Posts from  June 2011


How we are going to use NuGet

This is a quick introduction to moving from our own internal assembly repository to using NuGet. It’s terse for a reason, just a note to self and those I work with:

  1. What we had
    1. One source of builds external to our code repository
      1. Didn’t check in external builds
      2. Used DVCS to share single feed
    2. Rake task to update and copy latest builds local checkout (this location is excluded from VCS)
    3. Automatic updates if changed in central repository and version not incremented
      1. Caused problems when changes were breaking
      2. Sometimes people updated old versions, not realizing there were new versions
    4. Simple source of existing builds (easier to bring external libraries into a project)
  2. Why move to NuGet?
    1. So we don’t have to
      1. Maintain this tool
      2. Educate others to use it (easier to work with other teams)
      3. Maintain open source / 3rd party builds
    2. Easily add/remove/update external dependencies
      1. Keep up to date with open source / 3rd party builds (easier)
      2. Automatic versioning for every release (it reads the assembly version when building packages)
        1. Avoid automatic updates that break apps even for small changes
    3. Automatic dependency conflict resolution (if possible)
      1. We can update a base dependency with a non breaking change and not need to recompile all child dependencies of it.
    4. Multiple sources/feeds of packages
      1. Can segment internal feed versus customer specific feeds
      2. Decentralize feeds!
      3. Composite feeds, we can override what is in one feed with what is in another!
    5. Update checks if it’s already updated first, instead of copying every time, saves time on builds
    6. Distribute content as well as binaries
      1. Images
      2. Css
      3. Javascript
      4. etc
    7. Compressed builds (zip) will decrease the size of our internal feed(s)
    8. Easier to publish builds of our own packages to the open source community
    9. Simplified updating of all references of a dependency in one power shell command
  3. How
    1. Setup
      1. Links
      2. Get 1.4 build of NuGet command line (fixes multiple feeds for CLI installer)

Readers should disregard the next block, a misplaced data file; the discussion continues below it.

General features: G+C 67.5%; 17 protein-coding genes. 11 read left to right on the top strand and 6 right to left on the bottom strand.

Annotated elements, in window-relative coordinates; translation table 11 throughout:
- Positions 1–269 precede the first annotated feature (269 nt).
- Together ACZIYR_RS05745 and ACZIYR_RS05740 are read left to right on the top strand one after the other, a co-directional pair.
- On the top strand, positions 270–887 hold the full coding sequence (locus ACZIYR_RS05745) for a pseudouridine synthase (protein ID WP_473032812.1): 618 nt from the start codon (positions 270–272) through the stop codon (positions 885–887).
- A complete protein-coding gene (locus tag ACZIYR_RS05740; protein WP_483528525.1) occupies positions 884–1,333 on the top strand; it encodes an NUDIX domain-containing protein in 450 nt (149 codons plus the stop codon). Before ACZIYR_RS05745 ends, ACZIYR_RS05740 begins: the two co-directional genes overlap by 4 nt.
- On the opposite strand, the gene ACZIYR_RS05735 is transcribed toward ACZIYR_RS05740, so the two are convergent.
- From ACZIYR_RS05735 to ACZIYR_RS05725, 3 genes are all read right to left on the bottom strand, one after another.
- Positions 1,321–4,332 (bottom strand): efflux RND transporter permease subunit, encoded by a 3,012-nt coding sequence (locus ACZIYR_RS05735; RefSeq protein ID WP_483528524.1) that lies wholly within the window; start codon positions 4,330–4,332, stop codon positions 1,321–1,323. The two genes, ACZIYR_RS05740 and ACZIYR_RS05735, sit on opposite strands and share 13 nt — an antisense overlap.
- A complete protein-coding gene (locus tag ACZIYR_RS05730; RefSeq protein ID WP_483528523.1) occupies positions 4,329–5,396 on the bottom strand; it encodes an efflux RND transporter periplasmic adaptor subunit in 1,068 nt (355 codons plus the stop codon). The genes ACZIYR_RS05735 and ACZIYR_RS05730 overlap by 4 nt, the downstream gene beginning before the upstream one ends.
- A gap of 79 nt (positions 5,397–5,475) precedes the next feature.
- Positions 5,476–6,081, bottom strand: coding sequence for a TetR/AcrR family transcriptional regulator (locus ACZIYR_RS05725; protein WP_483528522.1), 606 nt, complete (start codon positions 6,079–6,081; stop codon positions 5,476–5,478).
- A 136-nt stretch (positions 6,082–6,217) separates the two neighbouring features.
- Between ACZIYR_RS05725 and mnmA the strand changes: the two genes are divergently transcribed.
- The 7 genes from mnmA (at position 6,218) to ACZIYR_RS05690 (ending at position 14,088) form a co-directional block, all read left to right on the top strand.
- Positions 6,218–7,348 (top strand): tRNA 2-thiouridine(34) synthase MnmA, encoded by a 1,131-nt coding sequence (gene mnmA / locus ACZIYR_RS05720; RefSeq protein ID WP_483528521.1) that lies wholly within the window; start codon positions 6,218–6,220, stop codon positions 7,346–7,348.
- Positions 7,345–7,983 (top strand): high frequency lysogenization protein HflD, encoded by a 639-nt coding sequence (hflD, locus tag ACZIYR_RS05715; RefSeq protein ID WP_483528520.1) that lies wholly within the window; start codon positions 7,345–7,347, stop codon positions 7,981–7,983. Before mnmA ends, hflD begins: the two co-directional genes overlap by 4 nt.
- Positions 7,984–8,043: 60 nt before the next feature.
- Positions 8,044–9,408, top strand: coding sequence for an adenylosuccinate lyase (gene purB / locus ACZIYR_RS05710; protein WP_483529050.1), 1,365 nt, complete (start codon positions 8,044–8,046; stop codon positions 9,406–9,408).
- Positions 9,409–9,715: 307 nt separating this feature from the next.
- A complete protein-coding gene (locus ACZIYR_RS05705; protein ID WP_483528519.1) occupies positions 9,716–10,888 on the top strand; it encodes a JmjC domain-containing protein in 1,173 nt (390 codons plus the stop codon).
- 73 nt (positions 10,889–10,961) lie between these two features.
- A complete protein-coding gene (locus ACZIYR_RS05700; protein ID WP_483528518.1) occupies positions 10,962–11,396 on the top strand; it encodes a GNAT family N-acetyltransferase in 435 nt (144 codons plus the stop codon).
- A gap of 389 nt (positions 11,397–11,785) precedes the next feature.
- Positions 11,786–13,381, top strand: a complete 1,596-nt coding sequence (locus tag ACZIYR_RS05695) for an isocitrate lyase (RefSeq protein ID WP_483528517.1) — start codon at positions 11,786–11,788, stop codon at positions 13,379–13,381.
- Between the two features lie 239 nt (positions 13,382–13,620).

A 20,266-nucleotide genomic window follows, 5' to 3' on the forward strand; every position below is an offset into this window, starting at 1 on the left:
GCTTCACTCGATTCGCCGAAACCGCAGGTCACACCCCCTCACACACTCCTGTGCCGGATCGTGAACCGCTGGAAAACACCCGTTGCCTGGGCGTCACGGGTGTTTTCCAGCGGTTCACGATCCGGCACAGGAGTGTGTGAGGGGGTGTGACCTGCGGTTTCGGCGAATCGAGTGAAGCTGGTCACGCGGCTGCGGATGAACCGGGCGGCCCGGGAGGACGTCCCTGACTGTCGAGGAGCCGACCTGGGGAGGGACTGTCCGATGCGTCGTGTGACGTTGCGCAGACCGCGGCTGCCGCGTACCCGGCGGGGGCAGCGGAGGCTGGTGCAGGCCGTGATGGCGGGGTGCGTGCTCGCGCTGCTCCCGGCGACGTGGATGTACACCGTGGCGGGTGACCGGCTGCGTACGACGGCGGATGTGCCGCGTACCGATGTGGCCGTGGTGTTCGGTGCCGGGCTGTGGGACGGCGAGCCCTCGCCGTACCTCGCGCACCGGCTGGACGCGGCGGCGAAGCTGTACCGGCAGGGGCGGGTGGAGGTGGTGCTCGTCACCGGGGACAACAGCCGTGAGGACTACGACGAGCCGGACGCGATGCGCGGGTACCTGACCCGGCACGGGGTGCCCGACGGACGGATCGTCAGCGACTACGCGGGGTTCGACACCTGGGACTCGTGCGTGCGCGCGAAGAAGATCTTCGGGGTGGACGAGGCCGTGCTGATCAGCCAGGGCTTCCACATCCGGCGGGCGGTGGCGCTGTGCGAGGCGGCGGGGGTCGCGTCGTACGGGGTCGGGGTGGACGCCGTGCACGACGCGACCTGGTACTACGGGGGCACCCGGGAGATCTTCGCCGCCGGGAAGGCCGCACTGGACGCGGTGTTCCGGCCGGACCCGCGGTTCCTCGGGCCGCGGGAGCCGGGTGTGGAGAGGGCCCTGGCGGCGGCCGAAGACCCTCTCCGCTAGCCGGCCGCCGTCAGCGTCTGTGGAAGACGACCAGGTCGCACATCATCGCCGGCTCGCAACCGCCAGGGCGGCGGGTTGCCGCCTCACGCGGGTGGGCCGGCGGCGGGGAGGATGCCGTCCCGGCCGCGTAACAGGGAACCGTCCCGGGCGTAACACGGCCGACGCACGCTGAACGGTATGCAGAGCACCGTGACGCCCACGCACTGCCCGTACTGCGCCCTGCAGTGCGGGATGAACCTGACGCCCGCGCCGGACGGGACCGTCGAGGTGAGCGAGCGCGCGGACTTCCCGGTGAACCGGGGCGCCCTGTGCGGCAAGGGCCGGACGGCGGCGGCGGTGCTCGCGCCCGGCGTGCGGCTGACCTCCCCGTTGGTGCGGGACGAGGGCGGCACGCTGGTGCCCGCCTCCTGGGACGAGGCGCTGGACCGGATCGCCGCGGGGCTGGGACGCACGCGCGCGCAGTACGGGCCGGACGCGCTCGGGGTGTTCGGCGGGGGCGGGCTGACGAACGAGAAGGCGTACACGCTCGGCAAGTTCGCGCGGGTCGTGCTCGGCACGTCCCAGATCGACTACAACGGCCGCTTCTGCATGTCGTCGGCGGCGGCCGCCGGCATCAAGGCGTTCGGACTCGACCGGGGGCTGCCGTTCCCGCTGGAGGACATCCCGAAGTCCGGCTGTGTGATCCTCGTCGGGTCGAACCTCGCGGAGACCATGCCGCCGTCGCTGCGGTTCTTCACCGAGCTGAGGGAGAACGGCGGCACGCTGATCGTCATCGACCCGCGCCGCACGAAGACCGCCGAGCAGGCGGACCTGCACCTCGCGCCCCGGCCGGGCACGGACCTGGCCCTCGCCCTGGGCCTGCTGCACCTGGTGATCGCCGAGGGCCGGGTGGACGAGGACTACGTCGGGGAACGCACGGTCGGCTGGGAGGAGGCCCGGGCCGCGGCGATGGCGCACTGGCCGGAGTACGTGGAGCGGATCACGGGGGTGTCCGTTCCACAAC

3. Install NuGet Package Manager in Visual Studio (Extension Manager)
      4. Install Package Explorer (optional) – view & edit packages
      5. (optional) – update all, this is a feature added in 1.4 I believe
    2. Configuration
      1. Setup any local feeds via the Extension Manager in Visual Studio
    3. Rake tasks
      1. rake dep
        1. Updates dependencies if missing (so we don’t have to check them in)
        2. Run before builds
        3. Example:

          desc "Setup dependencies for nuget packages"
          task :dep do
          package_folder = File.expand_path('Packages')
          packages = FileList["**/packages.config"].map{|f| File.expand_path(f)}
          packages.each do |file|
          sh %Q{nuget install #{file} /OutputDirectory #{package_folder}}

      2. rake nuget
        1. Used to build and deploy a package to a feed
        2. Use env variable to point to a dev feed source NuGetDevFeed
          1. All builds go here and can be copied to other official sources once verified
        3. Example:

          task :nuget => [:build] do
          sh "nuget pack src\BclExtensionMethods\BclExtensionMethods.csproj /OutputDirectory " + ENV[‘NuGetDevFeed’]

    4. Package Manager Console

      1. Use this to find, install, update and manage packages, works very rapidly to update references in a project as needed and to help modify config files for assembly bindings.

  4. Problems I encountered

    1. NuGet CLI is buggy with relative paths for package sources, use absolute paths

    2. Local feeds used to be able to segment different packages by folder, but the latest version doesn’t work with nested folders in the local (disk) feed. So for now just dump the output right in the same folder as all other packages.

    3. Reactive team decided to pull Rx-Main newer version because they were building experimental and stable branches under the same package name. This caused a bit of a headache. To fix this I had to manually edit packages.config and remove the ref to Rx-Main and reinstall the older version.

      1. Also, had to nuke the local copy of the Rx-Main newer version from the packages folder as it would check there first.

      2. In the future it might be better to just copy the local version to my own NuGet local feed but in this case I decided I didn’t want the experimental code so I rolled back versions.

      3. Might be nice if NuGet had support to downgrade versions.